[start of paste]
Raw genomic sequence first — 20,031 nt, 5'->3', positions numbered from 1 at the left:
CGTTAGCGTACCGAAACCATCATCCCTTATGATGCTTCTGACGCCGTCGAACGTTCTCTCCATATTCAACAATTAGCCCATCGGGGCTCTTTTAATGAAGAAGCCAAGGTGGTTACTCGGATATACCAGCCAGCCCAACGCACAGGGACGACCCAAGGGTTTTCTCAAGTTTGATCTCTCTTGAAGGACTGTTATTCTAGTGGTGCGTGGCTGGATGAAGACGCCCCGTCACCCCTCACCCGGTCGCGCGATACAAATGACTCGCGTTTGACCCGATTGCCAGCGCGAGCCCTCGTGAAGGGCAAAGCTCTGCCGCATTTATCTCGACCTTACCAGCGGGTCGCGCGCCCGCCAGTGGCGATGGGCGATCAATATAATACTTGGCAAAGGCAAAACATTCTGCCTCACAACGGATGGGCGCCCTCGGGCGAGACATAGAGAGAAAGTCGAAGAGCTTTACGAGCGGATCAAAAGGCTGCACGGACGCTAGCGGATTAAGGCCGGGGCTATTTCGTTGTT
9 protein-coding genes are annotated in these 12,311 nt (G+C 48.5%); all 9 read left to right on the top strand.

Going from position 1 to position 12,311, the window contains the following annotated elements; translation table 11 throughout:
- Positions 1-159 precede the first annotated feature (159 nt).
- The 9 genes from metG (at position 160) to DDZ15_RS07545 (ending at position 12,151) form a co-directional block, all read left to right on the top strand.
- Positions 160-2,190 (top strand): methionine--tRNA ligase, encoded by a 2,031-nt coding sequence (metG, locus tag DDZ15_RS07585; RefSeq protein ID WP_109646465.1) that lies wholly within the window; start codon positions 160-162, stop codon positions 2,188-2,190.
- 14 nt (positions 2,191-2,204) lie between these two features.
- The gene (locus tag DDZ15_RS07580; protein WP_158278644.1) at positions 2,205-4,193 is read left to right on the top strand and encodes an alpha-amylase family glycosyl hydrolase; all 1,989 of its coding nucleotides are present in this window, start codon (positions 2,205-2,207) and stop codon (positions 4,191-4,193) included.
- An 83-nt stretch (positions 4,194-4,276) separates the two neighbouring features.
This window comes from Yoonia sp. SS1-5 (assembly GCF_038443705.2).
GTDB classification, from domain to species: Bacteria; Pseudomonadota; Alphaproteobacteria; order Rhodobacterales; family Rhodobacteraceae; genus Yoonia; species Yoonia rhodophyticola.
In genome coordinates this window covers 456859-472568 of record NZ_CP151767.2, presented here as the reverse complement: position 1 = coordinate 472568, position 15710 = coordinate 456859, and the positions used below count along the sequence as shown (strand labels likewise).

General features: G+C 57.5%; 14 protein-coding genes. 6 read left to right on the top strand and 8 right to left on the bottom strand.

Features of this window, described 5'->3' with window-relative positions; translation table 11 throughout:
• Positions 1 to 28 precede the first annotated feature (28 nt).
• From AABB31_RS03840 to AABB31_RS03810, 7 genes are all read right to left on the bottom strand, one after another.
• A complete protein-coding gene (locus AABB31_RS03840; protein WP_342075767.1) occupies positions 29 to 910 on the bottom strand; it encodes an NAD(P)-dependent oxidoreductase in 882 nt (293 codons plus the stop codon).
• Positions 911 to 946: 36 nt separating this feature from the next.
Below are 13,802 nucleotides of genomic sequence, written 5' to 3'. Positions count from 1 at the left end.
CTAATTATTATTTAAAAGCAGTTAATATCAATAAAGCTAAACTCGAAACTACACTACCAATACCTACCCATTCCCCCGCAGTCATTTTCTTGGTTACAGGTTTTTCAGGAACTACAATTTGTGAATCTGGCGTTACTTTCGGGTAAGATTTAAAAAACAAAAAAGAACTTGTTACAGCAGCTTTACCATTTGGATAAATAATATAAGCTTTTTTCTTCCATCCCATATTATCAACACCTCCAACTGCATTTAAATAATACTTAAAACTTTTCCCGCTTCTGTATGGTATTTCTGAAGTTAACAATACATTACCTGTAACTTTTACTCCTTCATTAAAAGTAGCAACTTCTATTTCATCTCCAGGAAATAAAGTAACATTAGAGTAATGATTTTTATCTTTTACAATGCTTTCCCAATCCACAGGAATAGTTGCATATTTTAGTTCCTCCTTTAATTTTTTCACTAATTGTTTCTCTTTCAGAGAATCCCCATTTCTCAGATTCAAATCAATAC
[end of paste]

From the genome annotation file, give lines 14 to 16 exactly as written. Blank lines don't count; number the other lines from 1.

General features: G+C 57.5%; 14 protein-coding genes. 6 read left to right on the top strand and 8 right to left on the bottom strand.

Features of this window, described 5'->3' with window-relative positions; translation table 11 throughout:
• Positions 1 to 28 precede the first annotated feature (28 nt).